We do not talk with them. Too often, we talk at them. We are the guest speakers, the first-pitch-throwers, the grand marshals. We show them the power of our capabilities through air shows, port visits and other demonstrations. This outreach is important, but it isn’t always a two-way street. And it doesn’t improve our understanding of the society we defend.
We tend to focus on the fact that, because so few Americans serve in uniform — something like 1 percent — they don’t understand us. There’s some truth to that. But is it solely their fault?
We are, after all, volunteers in a proportionally small military. Americans can choose to serve or not. Not everyone in the world has that option. Even among those who want to serve, there are only so many qualified to join our ranks. And those ranks are not likely to expand in this time of fiscal austerity.
Being honest with ourselves, we would admit that we have been well-resourced and fully supported by the home front. From lifesaving force-protection gear to counter-IED technology to the finest in unmanned systems and much more, the American people have — through their elected representatives — given us the tools we’ve needed to fight two wars.
They’ve also helped us find jobs when we come home. They’ve given us world-class education benefits. And they’ve helped ensure that returning troops get the physical and mental health care they richly deserve. Americans have built homes for wounded warriors and wrapped their arms around the families of our fallen. They have thanked us in airports, bus stations and parades.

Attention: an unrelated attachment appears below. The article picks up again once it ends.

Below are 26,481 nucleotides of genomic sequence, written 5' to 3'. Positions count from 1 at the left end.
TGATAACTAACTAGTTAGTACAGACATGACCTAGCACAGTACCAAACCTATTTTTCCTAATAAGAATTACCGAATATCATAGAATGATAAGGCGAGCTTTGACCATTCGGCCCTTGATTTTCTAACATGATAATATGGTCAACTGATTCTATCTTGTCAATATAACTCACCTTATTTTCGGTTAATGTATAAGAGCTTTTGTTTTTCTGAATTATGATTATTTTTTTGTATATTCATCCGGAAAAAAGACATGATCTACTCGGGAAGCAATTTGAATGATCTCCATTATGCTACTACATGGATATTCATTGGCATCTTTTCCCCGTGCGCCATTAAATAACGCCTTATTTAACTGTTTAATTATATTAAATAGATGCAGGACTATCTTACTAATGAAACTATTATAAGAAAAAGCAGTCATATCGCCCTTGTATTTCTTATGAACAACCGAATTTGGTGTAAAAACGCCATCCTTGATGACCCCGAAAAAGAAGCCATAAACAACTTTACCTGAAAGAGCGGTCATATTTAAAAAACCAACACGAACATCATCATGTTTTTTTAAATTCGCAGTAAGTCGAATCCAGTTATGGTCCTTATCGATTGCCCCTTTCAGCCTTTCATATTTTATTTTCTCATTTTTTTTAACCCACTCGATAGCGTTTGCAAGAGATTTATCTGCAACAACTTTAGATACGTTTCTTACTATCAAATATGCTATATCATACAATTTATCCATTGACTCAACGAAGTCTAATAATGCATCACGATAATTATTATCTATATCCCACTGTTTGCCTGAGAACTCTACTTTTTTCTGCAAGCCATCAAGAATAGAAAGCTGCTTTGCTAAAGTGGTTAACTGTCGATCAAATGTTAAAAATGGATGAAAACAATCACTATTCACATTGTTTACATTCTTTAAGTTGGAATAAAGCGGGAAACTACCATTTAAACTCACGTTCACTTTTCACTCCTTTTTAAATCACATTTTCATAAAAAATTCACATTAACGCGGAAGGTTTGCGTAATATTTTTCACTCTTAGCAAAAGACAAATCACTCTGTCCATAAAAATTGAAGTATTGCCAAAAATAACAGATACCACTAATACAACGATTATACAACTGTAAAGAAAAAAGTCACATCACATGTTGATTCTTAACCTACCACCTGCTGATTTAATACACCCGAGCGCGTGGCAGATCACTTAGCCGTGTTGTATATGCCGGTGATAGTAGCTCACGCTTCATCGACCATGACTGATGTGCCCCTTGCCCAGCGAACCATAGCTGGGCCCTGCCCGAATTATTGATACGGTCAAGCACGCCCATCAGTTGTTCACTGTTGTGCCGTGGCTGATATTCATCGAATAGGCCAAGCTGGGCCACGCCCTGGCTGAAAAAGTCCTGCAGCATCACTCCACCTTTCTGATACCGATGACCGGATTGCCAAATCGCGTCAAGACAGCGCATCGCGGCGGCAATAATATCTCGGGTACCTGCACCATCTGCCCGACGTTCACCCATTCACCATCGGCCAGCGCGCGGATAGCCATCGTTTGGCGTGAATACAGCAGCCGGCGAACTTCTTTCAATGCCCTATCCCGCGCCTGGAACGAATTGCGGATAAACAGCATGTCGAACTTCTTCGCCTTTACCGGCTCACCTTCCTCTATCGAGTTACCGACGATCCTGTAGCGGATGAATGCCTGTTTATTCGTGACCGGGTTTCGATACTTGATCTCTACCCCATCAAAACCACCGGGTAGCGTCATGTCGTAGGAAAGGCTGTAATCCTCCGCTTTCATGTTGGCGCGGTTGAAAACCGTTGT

They may not know us. But they certainly support us.
Of course, more can always be done to care for our troops and their families. A recent government report says we lose a veteran to suicide nearly every hour of every day. While veterans represent less than 9 percent of the population, they are about 15 percent of the homeless. Veterans of Iraq and Afghanistan are more likely to report a traumatic brain injury and to have received mental health treatment than veterans of other wars — treatment that must continue without the stigma it carries.
According to some estimates, more than 1.5 million active-duty, reserve and National Guard troops will transition to civilian life in the next five years. We must continue to ensure that Americans are ready and willing to help them make that transition.
We haven’t been neglected or forgotten. American civilians are simply confronted by problems other than war, problems we might have difficulty understanding from the relative permanence of our profession. They are not losing life and limb on the battlefield, but they are losing their jobs, their homes, their livelihoods. They can be forgiven for being distracted and even a little tired of war.